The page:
Mr. Sessions has never been a leader of a large faction on Capitol Hill, and indeed on Monday he seemed to back away slightly from his fulsome endorsement, urging Mr. Trump to denounce white supremacists after the billionaire businessman initially declined to criticize David Duke, the former Ku Klux Klan leader.
But in at least one important area, immigration, Mr. Sessions and Mr. Trump are closely aligned. The senator has made it almost a single-minded pursuit to thwart any overhaul of the nation’s immigration laws that he deems “amnesty,” and he served as a one-man wrecking crew in 2006, 2007 and 2013 when Congress pursued changes to immigration laws. That role alone has made him a power broker in an election cycle in which Mr. Trump has soared in part because of his anti-immigration statements.
More Republicans, like Senators Jeff Flake of Arizona and Lindsey Graham of South Carolina, have been vocal critics of Mr. Trump, and former Senator Tom Coburn of Oklahoma, a staunch fiscal conservative, added his voice on Monday.
“He simply lacks the character, skills and policy knowledge to turn his grandiose promises into reality,” he said.
Mr. Coburn’s replacement, Senator James Lankford, a former minister, is unlikely to back Mr. Trump, reflecting a possibly growing discomfort with the candidate among religious conservatives even as he so far has won a sizable share of evangelicals’ votes.
“I think a lot of people in churches are starting to say, ‘This guy doesn’t reflect my values,’ ” said Tim Griffin, the lieutenant governor of Arkansas, which holds a primary on Tuesday with polls indicating a close race.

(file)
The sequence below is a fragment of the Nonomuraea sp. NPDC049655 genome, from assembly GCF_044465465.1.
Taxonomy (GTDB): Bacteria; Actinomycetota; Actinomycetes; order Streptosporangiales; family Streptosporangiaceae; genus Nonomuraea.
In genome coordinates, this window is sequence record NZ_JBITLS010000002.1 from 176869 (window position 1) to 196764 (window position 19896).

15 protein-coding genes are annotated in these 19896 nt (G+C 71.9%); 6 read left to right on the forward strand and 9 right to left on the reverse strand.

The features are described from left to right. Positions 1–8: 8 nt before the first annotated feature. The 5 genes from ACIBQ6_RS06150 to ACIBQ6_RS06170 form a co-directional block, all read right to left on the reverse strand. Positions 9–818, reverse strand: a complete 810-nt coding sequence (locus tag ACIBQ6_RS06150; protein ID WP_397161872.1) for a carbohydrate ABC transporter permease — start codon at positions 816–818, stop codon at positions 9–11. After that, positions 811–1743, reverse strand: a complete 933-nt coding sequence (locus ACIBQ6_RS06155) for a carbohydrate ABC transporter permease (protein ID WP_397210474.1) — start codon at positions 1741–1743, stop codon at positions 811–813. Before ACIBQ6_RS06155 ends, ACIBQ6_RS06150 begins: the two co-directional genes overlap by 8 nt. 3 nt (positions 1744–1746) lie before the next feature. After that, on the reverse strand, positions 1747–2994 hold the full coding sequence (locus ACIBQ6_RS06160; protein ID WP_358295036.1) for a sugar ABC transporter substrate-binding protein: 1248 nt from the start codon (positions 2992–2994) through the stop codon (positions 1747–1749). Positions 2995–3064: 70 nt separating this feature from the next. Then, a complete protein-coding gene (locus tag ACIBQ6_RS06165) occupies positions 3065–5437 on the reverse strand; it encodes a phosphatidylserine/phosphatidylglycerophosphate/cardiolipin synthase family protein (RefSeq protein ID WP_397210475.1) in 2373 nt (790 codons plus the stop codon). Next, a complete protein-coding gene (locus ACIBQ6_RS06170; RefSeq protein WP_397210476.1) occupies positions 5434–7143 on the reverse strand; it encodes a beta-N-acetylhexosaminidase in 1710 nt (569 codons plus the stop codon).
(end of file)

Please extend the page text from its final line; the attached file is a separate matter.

“I don’t let my kids watch shows with cussing in them,” he said. “I never thought that would include Donald Trump on C-Span.”
Representative Mo Brooks, Republican of Alabama, has broken with Mr. Sessions and thrown his support behind Senator Ted Cruz of Texas for the presidential nomination. Mr. Brooks has largely made an economic argument, but has also said he objects to what he characterized as Mr. Trump’s admitted history of adultery.
Some members, particularly those in tough re-election fights, are electing to stay vague and elliptical. When asked in a local radio interview Monday about Mr. Trump’s initial reluctance to denounce Mr. Duke, Senator Ron Johnson, Republican of Wisconsin, said more than once that he “prays every night” that the Republican presidential nominee “is a person of integrity, intelligence, ideas, and courage.”
For other members, the balance of the Supreme Court remains a key issue, and on that logic alone they are resisting being too critical of the potential nominee, no matter his flaws.
“I’d rather be in our shoes than in Hillary Clinton’s shoes any day of the week,” Mr. Collins said.
Worried about the prospects of a negative Trump effect on some House races — even though gerrymandered districts make it exceedingly unlikely for Republicans to lose the House — Kevin McCarthy of California, the House majority leader, is advising members to focus on local issues and priorities in their respective districts.
“I don’t think there is any pressure in the House,” said Representative Thomas Massie, Republican of Kentucky, who had endorsed Senator Rand Paul of Kentucky. “I think as the winner emerges I think you will see my colleagues in the House starting to endorse the front-runner. But it will be motivated by a desire to get a seat on the bus.”
For more information, go to: www.beverlyhillsimmigrationlaw.com